Australian director Daniel Nettheim delivers The Hunter(2011) over the magnificent backdrop of the captivating Australian wilderness. From the start it’s clear that one of the inadvertent stars of this film will be the countryside of “the outback” itself, which includes a beautiful shot of Uluru (Ayer’s Rock) in silhouette. Then again, maybe everything, including the outback as a character is intentional in this film, which is underscored by a prominently environmental agenda.
Mercenary Martin David (Willem Dafoe) is sent from Europe by Red Leaf, a mysterious biotech company, to scour the Tasmanian wilderness (more specifically The Upper Florentine) for the last remaining Tasmanian Tiger. It’s believed that the tiger possessed a natural venom capable of paralyzing its victims – Red Leaf wants to harness that power.
The Tasmanian Tiger (scientific name Thylacinus cynocephalus). Was there such a thing? Is it extinct or has it survived and simply remained elusive? Presently, the Tasmanian Tiger is a fabled creature, like the Bigfoot or Chupacabra of America, with many unconfirmed sightings. Historically, the Tasmanian Tiger was the modern world’s largest carnivorous marsupial, once thriving throughout Australia and Papua New Guinea. Due to excessive hunting by early European settlers in the area, the tigers became extinct on the mainland and survived only on the island state of Tasmania. That is, until the entire species was driven to extinction in the wild in the early 1930s by farmer Wilf Batty (who’s credited with killing the last known of the wild creatures). Finally, the species as a whole was met with extinction when the last surviving captive tiger, “Benjamin,” died in the Hobart Zoo in 1936. Since 1999, cloning efforts have been in place (which is lightly addressed in the film).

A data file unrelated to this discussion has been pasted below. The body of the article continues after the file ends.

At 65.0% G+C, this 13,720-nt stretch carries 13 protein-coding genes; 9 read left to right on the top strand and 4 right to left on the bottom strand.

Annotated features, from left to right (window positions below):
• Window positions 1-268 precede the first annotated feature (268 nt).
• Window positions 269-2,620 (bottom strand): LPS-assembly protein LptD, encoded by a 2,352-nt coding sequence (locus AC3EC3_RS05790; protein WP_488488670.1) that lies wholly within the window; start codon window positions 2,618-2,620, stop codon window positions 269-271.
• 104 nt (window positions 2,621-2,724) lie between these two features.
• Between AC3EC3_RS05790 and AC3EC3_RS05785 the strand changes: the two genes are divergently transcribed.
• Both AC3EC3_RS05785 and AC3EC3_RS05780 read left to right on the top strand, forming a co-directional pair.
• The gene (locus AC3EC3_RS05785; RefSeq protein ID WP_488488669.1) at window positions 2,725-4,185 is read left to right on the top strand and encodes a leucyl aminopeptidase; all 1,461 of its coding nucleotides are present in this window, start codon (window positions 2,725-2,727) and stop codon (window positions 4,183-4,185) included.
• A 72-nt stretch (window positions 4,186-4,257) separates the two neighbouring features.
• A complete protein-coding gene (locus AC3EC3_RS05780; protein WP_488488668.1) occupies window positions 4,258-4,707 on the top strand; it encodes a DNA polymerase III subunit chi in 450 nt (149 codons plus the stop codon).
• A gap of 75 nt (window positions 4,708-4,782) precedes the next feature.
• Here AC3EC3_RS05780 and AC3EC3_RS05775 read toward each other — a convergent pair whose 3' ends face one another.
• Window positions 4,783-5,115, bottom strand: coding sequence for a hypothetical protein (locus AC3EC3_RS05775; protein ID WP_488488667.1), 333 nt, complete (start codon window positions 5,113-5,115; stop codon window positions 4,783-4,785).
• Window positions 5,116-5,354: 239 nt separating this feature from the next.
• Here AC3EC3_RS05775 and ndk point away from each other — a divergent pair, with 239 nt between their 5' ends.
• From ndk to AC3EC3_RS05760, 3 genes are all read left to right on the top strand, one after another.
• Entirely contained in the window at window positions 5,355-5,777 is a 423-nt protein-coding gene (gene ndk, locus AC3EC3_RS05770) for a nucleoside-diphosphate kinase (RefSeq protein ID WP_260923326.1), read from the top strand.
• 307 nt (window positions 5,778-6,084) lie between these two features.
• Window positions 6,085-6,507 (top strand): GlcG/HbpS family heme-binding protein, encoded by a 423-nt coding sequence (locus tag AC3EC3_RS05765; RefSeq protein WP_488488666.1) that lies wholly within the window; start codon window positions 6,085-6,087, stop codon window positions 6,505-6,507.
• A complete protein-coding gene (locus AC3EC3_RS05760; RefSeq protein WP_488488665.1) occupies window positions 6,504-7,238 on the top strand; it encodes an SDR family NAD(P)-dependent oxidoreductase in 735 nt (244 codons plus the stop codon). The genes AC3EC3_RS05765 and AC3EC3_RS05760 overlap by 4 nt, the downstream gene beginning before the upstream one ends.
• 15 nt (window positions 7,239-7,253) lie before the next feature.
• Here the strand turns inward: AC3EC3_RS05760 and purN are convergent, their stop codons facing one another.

Hunter, which seems to be a perfect, natural role for actor Willem Dafoe – he has the gritty and innocent, yet resilient and intelligent look needed to play the part. Particularly interesting is his character’s (Martin David) affinity for the perils of nature, warm baths and opera. Perhaps this is a completely peaceful and tranquil combination but to some viewers, this may seem unrelated and requires a “connect the dots” process. It would also seem that Australian films have a knack for developing or using really outstanding child stars, the case here as well, as Morgana Davies (“Sass Armstrong”) shines again, as she did in 2010’s dramatic feature The Tree. Davies this time is tasked with portraying a bold, foul-mouthed child who runs the home while her mother’s ill. She’s adorable and a completely puzzle-perfect fit for the part.
The most impressive performance, however, comes from Finn Woodlock as “Bike Armstrong.” In the entire film, Bike never says one word but is essential to furthering the story with hand-drawn art and gestures. Even at a moment when he screams and what he’s yelling is obvious from lip-reading the director makes the decision to keep him silent – which is extremely effective in helping this child (not that he needed it) gain empathy from the audience.
It’s difficult not to be completely involved in this film because there are many elements hard at work – other than the acting. For instance, the film’s editing (by Roland Gallois) and score (by Andrew Lancaster, Michael Lira and Matteo Zingales) create an uneasy tension that tends to dominate environmentally driven films – think the 1988 film Gorillas in the Mist starring Sigourney Weaver. The score and editing work the same here, as this film is always full of tension essentially asking if Martin David will share the same fate in Australia as Dian Fossey did in Africa. Additionally, the scenery and landscapes throughout The Hunter are awe-inspiring and captivating (like the shots or rolling clouds, or those of the Tasmanian Snow Gum trees [above], or the overhead shot of the lagoon), it’s easy to see how many filmmakers could become lost in natural beauty – good thing director Daniel Nettheim knew how to use just the right amount.
The Hunter, also starring Sam Neill and Frances O’Connor, runs 104 minutes, is not rated and is not currently scheduled for a U.S. release.